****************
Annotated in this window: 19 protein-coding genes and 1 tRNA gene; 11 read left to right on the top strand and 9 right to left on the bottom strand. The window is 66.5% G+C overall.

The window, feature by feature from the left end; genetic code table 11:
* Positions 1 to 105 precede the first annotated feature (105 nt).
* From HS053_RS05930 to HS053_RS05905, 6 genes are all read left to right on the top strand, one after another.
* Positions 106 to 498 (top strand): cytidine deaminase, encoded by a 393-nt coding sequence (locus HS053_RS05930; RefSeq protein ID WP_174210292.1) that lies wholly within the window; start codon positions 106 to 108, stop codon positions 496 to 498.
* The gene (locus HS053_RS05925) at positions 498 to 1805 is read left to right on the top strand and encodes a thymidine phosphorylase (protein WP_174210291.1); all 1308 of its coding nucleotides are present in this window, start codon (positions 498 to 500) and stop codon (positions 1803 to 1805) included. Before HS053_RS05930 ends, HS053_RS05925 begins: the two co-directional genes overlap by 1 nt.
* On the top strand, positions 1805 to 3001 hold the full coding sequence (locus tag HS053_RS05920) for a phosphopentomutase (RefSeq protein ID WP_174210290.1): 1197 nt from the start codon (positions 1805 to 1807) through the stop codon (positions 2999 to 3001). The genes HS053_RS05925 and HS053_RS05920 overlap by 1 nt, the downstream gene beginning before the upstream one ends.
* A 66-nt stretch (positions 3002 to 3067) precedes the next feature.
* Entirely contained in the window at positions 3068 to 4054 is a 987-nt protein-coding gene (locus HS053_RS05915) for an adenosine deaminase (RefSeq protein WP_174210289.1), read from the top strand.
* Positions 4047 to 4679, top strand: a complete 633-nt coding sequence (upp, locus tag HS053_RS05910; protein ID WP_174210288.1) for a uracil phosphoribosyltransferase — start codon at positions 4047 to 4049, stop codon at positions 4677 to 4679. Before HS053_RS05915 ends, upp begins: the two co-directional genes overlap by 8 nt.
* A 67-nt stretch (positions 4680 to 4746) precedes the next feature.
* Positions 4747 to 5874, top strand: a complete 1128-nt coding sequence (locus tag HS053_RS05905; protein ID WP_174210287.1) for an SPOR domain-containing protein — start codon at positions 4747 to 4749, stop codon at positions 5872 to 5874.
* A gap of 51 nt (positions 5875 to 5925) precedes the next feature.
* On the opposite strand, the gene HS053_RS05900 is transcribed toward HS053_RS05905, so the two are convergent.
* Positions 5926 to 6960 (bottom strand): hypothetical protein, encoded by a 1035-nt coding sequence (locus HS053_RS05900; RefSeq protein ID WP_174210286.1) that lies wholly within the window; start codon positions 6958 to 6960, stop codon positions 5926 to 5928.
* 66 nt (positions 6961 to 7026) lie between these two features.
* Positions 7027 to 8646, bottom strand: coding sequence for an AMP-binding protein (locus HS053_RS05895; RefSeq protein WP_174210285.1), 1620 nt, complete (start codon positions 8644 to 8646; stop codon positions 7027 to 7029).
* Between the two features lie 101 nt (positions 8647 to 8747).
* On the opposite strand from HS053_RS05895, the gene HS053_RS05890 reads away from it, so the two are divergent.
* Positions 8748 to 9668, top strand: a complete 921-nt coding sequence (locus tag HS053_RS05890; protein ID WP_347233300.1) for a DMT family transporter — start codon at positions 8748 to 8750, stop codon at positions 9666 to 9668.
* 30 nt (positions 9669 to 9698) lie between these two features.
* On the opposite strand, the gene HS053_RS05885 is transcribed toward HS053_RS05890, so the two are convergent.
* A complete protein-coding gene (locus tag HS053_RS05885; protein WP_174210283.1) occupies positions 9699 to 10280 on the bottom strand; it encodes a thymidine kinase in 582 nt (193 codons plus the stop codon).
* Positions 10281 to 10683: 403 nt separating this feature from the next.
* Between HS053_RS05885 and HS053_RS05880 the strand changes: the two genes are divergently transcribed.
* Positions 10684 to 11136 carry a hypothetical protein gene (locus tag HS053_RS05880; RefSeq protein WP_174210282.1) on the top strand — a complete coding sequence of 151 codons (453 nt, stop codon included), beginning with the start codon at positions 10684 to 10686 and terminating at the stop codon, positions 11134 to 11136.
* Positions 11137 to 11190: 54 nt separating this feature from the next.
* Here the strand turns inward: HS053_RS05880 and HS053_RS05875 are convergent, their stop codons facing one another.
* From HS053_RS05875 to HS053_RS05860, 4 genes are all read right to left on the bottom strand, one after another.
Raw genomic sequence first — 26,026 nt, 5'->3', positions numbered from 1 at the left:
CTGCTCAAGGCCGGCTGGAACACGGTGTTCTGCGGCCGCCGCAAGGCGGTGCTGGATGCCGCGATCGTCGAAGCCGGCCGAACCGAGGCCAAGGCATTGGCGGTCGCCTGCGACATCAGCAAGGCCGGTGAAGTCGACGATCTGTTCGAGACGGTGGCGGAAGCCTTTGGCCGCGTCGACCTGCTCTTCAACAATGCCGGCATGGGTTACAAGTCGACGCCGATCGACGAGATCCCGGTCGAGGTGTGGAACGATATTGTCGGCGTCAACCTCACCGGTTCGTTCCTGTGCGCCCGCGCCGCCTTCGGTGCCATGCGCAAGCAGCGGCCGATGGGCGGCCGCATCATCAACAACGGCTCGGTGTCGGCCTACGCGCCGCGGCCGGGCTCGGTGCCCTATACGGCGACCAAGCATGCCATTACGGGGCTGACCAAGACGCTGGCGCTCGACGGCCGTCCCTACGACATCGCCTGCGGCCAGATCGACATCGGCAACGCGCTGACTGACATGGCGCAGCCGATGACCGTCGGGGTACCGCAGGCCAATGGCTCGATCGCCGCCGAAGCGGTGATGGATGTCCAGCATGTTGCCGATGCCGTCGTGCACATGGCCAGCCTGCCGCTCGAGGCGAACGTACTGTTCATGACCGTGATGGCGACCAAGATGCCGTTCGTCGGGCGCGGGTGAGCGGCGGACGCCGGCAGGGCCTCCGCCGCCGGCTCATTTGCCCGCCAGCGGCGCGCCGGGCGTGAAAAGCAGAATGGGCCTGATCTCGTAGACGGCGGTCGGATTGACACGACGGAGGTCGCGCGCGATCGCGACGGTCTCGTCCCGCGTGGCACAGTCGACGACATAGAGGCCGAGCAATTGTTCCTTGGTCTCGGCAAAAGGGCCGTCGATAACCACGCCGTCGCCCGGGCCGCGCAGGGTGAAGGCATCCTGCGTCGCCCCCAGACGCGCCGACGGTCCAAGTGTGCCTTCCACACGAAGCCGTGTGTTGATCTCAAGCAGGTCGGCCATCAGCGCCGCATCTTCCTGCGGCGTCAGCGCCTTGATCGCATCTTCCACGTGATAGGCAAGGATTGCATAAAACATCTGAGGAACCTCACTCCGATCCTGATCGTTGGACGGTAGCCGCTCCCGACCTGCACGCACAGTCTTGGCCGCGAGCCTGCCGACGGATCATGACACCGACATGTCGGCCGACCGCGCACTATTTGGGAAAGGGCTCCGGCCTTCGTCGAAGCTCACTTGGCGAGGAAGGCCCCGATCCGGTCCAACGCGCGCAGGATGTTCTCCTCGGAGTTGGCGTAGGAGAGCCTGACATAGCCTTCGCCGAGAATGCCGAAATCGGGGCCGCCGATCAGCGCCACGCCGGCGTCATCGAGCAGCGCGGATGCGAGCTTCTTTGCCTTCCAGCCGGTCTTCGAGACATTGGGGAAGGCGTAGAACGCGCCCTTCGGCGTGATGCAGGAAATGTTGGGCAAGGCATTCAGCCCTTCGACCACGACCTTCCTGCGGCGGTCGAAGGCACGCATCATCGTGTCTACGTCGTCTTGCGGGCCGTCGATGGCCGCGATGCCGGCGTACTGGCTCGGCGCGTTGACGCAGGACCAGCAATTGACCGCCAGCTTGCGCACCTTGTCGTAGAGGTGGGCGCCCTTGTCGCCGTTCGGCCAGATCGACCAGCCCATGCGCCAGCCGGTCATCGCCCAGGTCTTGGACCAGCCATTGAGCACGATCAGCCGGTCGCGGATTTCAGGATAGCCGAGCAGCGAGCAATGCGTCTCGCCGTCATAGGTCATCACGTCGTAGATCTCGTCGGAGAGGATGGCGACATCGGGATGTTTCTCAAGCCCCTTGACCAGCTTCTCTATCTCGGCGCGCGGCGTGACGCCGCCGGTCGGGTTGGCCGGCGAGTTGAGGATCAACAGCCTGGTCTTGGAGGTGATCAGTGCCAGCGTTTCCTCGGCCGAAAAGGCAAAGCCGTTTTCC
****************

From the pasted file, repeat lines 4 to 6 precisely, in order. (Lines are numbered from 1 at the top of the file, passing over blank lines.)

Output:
* From HS053_RS05930 to HS053_RS05905, 6 genes are all read left to right on the top strand, one after another.
* Positions 106 to 498 (top strand): cytidine deaminase, encoded by a 393-nt coding sequence (locus HS053_RS05930; RefSeq protein ID WP_174210292.1) that lies wholly within the window; start codon positions 106 to 108, stop codon positions 496 to 498.
* The gene (locus HS053_RS05925) at positions 498 to 1805 is read left to right on the top strand and encodes a thymidine phosphorylase (protein WP_174210291.1); all 1308 of its coding nucleotides are present in this window, start codon (positions 498 to 500) and stop codon (positions 1803 to 1805) included. Before HS053_RS05930 ends, HS053_RS05925 begins: the two co-directional genes overlap by 1 nt.